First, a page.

Castelnuovo, G., Gaggioli, A., Mantovani, F., and Riva, G. (2003). From psychotherapy to e-therapy: the integration of traditional techniques and new communication tools in clinical settings. Cyberpsychol. Behav. 6, 375–382. doi: 10.1089/109493103322278754

PubMed Abstract | CrossRef Full Text | Google Scholar

Castelnuovo, G., Pietrabissa, G., Manzoni, G. M., Spatola, C. A., Cappella, E. M., Baruffi, M., et al. (2014). The need of psychological motivational support for improving lifestyle change in cardiac rehabilitation. Exp. Clin. Cardiol. 20, 4856–4861.

Google Scholar

Castelnuovo, G., and Simpson, S. (2011). Ebesity - e-health for obesity - new technologies for the treatment of obesity in clinical psychology and medicine. Clin. Pract. Epidemiol. Ment. Health 7, 5–8. doi: 10.2174/1745017901107010005

PubMed Abstract | CrossRef Full Text | Google Scholar

Castelnuovo, G. (2010a). Empirically supported treatments in psychotherapy: towards an evidence-based or evidence-biased psychology in clinical settings? Front. Psychol. 1:27. doi: 10.3389/fpsyg.2010.00027

PubMed Abstract | CrossRef Full Text | Google Scholar

Castelnuovo, G. (2010b). No medicine without psychology: the key role of psychological contribution in clinical settings. Front. Psychol. 1:4. doi: 10.3389/fpsyg.2010.00004

PubMed Abstract | CrossRef Full Text | Google Scholar

Cazard, F., and Ferreri, F. (2013). [Bipolar disorders and comorbid anxiety: prognostic impact and therapeutic challenges]. Encephale 39, 66–74. doi: 10.1016/j.encep.2012.04.005

PubMed Abstract | CrossRef Full Text | Google Scholar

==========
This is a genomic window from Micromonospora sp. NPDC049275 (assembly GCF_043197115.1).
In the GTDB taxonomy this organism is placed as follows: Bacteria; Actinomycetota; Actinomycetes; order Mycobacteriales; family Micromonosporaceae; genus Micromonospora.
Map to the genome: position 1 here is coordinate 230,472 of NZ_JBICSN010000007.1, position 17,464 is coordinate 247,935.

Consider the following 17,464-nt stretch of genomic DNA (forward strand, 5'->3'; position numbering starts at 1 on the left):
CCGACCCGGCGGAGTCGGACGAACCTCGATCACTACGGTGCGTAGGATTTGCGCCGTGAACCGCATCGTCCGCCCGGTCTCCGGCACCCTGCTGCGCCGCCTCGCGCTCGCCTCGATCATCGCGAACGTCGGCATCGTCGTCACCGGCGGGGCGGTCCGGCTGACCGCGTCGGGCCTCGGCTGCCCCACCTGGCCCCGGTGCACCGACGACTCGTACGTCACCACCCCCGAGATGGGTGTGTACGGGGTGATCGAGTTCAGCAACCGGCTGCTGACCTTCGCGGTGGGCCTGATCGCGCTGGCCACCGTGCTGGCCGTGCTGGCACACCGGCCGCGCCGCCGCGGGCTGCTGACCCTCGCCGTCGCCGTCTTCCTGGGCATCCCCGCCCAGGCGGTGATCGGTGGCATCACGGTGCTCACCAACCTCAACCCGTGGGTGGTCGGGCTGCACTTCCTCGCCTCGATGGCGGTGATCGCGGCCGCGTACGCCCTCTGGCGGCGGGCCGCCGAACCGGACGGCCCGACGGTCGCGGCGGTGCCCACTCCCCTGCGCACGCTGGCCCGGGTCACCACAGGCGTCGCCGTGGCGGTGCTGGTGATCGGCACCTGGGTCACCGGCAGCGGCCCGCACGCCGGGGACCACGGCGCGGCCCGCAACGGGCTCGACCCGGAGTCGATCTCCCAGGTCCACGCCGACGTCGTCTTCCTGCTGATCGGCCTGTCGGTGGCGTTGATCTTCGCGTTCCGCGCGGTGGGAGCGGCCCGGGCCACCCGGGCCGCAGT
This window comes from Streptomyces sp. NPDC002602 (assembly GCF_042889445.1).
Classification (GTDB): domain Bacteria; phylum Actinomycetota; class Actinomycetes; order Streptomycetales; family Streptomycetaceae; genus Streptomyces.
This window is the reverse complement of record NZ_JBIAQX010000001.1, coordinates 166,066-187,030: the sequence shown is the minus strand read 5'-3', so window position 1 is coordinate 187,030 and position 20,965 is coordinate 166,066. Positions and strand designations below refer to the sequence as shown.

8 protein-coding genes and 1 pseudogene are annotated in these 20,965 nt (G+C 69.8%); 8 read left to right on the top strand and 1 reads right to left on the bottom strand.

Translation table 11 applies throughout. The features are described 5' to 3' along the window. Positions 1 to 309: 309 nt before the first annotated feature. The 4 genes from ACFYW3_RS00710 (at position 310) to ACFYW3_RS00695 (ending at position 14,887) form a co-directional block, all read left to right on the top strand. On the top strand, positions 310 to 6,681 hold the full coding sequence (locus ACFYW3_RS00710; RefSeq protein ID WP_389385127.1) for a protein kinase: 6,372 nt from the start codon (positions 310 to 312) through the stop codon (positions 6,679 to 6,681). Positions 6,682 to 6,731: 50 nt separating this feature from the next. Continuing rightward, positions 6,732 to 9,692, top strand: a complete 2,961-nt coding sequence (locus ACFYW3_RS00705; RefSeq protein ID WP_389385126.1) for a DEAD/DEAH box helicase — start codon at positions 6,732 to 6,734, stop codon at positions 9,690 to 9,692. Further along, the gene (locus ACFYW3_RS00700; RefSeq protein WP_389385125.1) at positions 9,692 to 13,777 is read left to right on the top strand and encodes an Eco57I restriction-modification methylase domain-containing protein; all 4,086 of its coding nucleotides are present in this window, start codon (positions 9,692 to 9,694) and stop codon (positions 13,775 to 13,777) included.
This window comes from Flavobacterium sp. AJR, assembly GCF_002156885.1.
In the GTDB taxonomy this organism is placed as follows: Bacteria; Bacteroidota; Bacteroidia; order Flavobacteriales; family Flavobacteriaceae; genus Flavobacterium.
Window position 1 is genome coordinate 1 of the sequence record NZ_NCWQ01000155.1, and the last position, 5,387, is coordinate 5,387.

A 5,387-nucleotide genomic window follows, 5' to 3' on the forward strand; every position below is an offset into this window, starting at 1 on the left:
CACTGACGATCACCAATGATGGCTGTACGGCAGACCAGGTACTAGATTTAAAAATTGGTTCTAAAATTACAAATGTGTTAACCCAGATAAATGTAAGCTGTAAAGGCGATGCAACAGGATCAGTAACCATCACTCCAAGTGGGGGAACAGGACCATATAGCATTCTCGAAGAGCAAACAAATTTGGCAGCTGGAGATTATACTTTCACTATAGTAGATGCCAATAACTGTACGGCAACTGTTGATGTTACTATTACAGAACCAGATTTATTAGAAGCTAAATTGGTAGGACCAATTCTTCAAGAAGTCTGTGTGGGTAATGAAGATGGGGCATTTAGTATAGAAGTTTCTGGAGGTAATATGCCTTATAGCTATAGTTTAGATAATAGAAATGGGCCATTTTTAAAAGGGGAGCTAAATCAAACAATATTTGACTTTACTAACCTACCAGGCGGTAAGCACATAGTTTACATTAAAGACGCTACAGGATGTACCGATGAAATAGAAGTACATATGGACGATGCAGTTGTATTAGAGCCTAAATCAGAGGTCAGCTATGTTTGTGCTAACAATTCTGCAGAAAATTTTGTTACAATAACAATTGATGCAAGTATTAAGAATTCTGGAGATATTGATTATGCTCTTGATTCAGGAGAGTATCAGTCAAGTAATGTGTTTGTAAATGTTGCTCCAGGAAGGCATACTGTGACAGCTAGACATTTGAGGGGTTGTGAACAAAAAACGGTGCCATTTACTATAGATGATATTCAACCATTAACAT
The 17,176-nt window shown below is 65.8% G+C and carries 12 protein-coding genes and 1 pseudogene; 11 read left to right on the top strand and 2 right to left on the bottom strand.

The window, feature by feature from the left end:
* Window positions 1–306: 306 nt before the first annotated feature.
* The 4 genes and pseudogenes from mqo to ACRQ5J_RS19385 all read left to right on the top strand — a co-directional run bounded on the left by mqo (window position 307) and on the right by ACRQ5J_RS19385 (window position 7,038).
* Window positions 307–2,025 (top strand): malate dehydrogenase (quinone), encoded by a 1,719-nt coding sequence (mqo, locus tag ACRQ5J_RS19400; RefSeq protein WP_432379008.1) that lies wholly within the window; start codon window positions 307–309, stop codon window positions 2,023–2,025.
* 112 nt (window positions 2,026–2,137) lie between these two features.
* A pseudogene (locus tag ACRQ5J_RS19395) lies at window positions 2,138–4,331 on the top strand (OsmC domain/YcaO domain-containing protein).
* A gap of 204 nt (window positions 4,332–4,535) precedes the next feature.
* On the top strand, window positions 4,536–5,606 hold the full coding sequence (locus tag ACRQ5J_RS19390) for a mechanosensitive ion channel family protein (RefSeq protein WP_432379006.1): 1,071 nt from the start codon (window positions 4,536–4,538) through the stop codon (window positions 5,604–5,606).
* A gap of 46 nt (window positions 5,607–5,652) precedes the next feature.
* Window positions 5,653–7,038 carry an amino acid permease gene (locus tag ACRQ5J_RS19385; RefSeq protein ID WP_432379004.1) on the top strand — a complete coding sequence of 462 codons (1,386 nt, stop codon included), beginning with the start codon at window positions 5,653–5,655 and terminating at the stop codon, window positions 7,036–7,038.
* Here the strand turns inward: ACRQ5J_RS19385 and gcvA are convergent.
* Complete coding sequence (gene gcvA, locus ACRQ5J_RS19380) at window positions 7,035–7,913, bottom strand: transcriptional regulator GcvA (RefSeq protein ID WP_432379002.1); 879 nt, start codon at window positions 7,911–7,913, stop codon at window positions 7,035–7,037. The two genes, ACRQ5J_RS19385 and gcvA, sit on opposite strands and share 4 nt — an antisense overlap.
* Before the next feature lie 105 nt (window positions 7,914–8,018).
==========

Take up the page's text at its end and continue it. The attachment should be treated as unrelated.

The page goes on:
Chen, K. -H., Aksan, N., Anderson, S. W., Grafft, A., and Chapleau, M. W. (2014). Habituation of parasympathetic-mediated heart rate responses to recurring acoustic startle. Front. Psychol. 5:1288. doi: 10.3389/fpsyg.2014.01288

PubMed Abstract | CrossRef Full Text | Google Scholar

Conder, R. L., and Conder, A. A. (2014). Heart rate variability interventions for concussion and rehabilitation. Front. Psychol. 5:890. doi: 10.3389/fpsyg.2014.00890

PubMed Abstract | CrossRef Full Text | Google Scholar

Cukor, J., and Difede, J. (2014). Review: psychotherapy, somatic therapy and pharmacotherapy are all more effective than control for the treatment of PTSD. Evid. Based Ment. Health 17, 7. doi: 10.1136/eb-2013-101527

PubMed Abstract | CrossRef Full Text | Google Scholar

Doerfler, L. A., and Paraskos, J. A. (2012). “Post traumatic stress disorder following myocardial infarction or cardiac surgery,” in Heart and Mind: The Practice of Cardiac Psychology, eds R. Allan and J. Fischer (Washington, DC: American Psychological Association), 249–268.

Dornelas, E. A. (ed.). (2012). Stress Proof the Heart: Behavioral Interventions for Cardiac Patients. New York, NY: Springer.

Google Scholar

Dornelas, E. A. (2008). Psychotherapy with Cardiac Patients: Behavioral Cardiology in Practice. Washington, DC: American Psychological Association.

Google Scholar

Drury, R. L. (2014). Wearable psychobiologic sensors and resilience as a systems strategy to develop personalized health through the extensive care system: a perfect storm? Front. Psychol. 5:853. doi: 10.3389/fpsyg.2014.00853

PubMed Abstract | CrossRef Full Text

Fischer, J., and Collins, D. (2012). “Psychocardiac disorders,” in Heart and Mind: The Practice of Cardiac Psychology, eds R. Allan and J. Fischer (Washington, DC: American Psychological Association), 55–90.